Snuffers in hand ready to douse the time-candle and the rest, the owner of the shop appeared in a tallow-stiff smock. Shaven, his red jowls glistened as though he sweated the very fabric of his wares. He was poised to fawn, expecting one of the gentry who came by ordinary to view his stocks late in the evening, they being readier than the common sort to brave the dark, what with their covered carriages and palankeens.
But that lasted a mere eyeblink. Here was only some nondescript poor woman, likely hoping to trade some useless odds and ends against a lamp instead of purchasing one with honest currency.
“What is it you want?” he demanded.
“What would I come here for but a lamp?” the woman snapped, and added from the corner of her mouth, “Be silent, Nelva!”
The little girl complied, but her eyes remained enormously round as she gazed from one to another of the shining lights.
“Here!” went on the woman, slapping coins on the counter. “Three good coppers, as you see-what’s more the rims aren’t clipped! We need a lamp to eat our supper by. The one we had is broke, and do I set Nelva here close enough by the hearth to see by fire-flame smoke makes her weep and salts her dish with tears. For the bairn’s sake, give me the best you can.”
She planted her hands on her hips and stood back. Taking up the coins, Master Buldebrime studied them. As claimed, they were properly round and gave back to the time-candle the proper reddish sheen. He bit one, shrugged, and turned to a shelf of his cheapest lamps.
“This is the best I can do,” he said, selecting one. “Take it or leave it.”
The woman looked it over cannily. She said, “But that’s a short candle in it, that’s been lit!”
“Then take a brand-new candle, and my blessings,” the shopkeeper snorted, catching one up at random from a stack and throwing the shortened one to be re-melted later. “For three coppers that’s the most I can spare. And wouldn’t part with so much but that yon’s a pretty child.” He eyed Nelva, leaning forward on the counter. “Hmm! Yes! In three-four years you should let me know again. I’ll ‘prentice her to the candle-making trade. There’s men aplenty who’d wed a wife with such a profitable skill.”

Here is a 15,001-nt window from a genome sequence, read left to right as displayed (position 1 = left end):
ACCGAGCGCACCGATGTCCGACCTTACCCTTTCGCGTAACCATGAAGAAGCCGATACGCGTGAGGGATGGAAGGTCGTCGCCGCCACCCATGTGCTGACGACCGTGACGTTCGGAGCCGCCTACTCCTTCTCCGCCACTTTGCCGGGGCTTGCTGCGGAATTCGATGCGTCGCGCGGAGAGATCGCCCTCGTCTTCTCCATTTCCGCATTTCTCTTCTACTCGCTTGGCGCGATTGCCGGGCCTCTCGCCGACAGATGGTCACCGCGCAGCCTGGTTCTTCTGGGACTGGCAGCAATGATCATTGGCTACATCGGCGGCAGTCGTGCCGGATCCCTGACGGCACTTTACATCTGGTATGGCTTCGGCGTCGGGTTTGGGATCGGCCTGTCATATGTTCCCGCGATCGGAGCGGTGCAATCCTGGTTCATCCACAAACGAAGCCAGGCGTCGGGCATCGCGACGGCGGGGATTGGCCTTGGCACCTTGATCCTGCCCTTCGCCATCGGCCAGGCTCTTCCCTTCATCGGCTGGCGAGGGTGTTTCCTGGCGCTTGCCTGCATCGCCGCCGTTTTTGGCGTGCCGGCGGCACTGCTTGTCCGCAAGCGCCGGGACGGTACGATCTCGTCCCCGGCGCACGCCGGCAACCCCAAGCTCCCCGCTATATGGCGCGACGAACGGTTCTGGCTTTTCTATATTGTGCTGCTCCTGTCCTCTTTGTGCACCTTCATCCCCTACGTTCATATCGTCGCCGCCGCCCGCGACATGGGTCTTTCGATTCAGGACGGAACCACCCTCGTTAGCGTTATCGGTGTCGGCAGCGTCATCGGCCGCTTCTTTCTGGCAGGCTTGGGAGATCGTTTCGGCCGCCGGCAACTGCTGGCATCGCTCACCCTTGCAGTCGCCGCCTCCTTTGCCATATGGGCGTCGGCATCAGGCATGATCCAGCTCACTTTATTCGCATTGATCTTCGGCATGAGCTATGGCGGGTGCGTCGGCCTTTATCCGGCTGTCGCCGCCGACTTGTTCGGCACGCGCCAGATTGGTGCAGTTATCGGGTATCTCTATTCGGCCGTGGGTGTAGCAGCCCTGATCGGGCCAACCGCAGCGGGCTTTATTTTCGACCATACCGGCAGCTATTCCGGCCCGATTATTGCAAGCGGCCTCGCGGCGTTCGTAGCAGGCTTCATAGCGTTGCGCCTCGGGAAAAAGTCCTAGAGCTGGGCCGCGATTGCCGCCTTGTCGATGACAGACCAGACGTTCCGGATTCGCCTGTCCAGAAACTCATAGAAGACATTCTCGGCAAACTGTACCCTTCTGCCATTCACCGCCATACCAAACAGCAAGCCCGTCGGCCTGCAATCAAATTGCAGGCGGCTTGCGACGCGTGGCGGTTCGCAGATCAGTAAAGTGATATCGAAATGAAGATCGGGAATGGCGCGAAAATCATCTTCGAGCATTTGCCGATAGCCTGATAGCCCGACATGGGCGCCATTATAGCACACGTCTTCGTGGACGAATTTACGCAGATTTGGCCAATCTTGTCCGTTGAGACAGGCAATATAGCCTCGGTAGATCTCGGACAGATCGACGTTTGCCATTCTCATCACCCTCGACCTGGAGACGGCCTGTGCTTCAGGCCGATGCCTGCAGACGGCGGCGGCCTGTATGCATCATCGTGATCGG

Wrapping the lamp in her shawl, the woman said harshly, “Thank you, but no, Master Buldebrime! We hear the tales of your apprentices, even out where we live by Rotten Tor. So you like little girls as well as boys?”
The shopkeeper’s face darkened below the saddest ruby of any of his lamps.
“Get out!” he rasped, and made as though to hurl his bronze snuffers.
Though the hand which clutched the coins stayed safely resting on the counter.
Once more the flames quavered as, faced with the prospect of returning to that dreadful black and cold, the child objected to the notion of departure; shortly, however, her mother dragged her over the threshold and the door banged shut. Buldebrime remained for a long moment fuming as foully as his cheapest candles, then mastered his rage and went to bar the entrance. He made the rounds with his snuffers, and resorted at last to his cosy living-room, leaving the shop lit only- through a skylight-by the far-off gleam of four crucial conjunct planets wheeling downward from the zenithal line.
Not right, the traveler decided-not right at all!
He stood and pondered on the flank of Rotten Tor, a louring crest so friable not even goats might climb it in safety, staring in what long familiarity assured him must be the direction of Cleftor Vale. Granted that the entire valley lay in the daytime shadow of the Heights, should it not now be lit at least by starshine? And, come to that, was not the moon inclining towards its full?
Yet here was such blackness as only a shout might penetrate-or a scream! Like the one which had just re-echoed to him, in two parts: beginning with the cry of a child, continuing in a tone louder, deeper, more heartfelt.
“Ho, that we were safe at home! Help, if there’s anyone there!”